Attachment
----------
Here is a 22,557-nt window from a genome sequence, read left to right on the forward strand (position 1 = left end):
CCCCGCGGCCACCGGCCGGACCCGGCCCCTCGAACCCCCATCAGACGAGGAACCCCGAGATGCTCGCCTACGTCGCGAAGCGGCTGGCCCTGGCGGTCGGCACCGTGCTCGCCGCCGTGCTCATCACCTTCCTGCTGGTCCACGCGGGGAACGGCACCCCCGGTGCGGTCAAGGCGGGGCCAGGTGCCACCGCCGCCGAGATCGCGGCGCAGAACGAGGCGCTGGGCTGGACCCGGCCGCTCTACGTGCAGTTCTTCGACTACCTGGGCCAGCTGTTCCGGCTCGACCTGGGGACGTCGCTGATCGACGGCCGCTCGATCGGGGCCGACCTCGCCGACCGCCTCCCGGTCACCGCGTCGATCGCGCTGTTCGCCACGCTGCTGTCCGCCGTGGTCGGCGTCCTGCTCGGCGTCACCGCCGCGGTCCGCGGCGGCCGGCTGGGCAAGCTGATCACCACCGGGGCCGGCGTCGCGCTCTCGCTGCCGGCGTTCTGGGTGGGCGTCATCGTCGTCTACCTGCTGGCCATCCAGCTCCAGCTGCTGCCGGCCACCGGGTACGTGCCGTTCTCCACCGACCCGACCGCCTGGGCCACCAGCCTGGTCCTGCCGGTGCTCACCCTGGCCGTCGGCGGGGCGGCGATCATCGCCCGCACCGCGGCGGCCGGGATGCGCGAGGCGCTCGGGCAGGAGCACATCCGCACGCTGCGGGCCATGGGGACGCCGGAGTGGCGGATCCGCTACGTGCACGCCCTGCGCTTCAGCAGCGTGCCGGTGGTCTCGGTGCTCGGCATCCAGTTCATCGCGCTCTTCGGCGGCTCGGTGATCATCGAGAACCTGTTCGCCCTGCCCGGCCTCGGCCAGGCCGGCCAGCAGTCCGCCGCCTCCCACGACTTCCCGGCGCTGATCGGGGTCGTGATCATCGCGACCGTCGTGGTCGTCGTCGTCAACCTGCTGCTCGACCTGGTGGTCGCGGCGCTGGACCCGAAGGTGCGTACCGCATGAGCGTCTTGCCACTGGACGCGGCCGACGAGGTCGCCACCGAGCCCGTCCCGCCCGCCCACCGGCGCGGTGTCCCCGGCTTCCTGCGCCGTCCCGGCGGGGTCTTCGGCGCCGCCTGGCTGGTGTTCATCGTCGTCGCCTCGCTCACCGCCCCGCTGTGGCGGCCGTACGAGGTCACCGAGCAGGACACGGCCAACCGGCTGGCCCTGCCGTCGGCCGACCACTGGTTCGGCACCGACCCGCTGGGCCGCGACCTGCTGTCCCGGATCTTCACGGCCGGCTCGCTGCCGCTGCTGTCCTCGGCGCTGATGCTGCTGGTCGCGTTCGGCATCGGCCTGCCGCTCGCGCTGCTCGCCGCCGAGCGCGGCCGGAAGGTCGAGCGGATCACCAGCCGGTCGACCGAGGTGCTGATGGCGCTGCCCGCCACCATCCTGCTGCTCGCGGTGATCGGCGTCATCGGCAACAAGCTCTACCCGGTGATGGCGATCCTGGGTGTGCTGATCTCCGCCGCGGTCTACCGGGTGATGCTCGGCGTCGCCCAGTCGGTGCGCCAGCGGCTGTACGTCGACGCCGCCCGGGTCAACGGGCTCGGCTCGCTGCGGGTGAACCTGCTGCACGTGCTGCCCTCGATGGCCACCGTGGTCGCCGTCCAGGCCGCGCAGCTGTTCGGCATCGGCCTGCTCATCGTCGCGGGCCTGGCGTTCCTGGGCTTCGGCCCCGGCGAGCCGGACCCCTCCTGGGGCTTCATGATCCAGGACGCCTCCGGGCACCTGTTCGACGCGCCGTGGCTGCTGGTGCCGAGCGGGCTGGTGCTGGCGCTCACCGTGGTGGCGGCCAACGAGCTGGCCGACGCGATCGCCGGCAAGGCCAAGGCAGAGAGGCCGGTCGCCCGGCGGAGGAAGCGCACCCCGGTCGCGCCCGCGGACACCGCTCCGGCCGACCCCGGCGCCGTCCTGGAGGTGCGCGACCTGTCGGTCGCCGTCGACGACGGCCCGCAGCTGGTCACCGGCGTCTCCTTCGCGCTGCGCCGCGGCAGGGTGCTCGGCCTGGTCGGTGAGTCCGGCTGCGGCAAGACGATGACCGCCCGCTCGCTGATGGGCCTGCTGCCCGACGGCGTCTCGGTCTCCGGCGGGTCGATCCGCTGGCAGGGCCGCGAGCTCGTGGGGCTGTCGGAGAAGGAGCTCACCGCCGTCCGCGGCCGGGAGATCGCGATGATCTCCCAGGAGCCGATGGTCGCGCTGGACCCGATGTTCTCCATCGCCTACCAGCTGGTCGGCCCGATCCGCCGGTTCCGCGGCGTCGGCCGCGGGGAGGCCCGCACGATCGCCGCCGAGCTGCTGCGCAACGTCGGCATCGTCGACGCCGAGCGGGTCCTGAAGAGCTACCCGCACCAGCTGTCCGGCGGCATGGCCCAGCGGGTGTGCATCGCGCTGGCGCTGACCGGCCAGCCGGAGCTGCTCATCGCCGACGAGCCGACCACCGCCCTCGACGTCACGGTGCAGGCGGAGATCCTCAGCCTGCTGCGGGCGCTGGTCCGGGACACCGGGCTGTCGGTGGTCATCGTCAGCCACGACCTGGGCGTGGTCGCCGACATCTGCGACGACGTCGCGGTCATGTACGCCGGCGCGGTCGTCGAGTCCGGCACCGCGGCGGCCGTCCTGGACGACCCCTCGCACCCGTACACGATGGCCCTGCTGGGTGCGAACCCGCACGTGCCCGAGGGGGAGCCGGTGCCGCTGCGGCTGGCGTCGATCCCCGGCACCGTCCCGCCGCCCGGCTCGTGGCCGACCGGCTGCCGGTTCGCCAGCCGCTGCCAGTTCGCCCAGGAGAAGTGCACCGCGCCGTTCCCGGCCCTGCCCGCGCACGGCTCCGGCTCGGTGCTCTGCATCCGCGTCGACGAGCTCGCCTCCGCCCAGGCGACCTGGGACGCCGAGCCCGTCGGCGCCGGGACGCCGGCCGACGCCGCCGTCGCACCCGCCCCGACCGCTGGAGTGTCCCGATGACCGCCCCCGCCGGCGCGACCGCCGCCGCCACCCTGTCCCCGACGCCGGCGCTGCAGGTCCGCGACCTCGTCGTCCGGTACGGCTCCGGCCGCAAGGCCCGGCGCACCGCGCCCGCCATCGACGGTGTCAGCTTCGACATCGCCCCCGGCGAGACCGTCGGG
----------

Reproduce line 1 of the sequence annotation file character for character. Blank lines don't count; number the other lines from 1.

Here is a 22,557-nt window from a genome sequence, read left to right on the forward strand (position 1 = left end):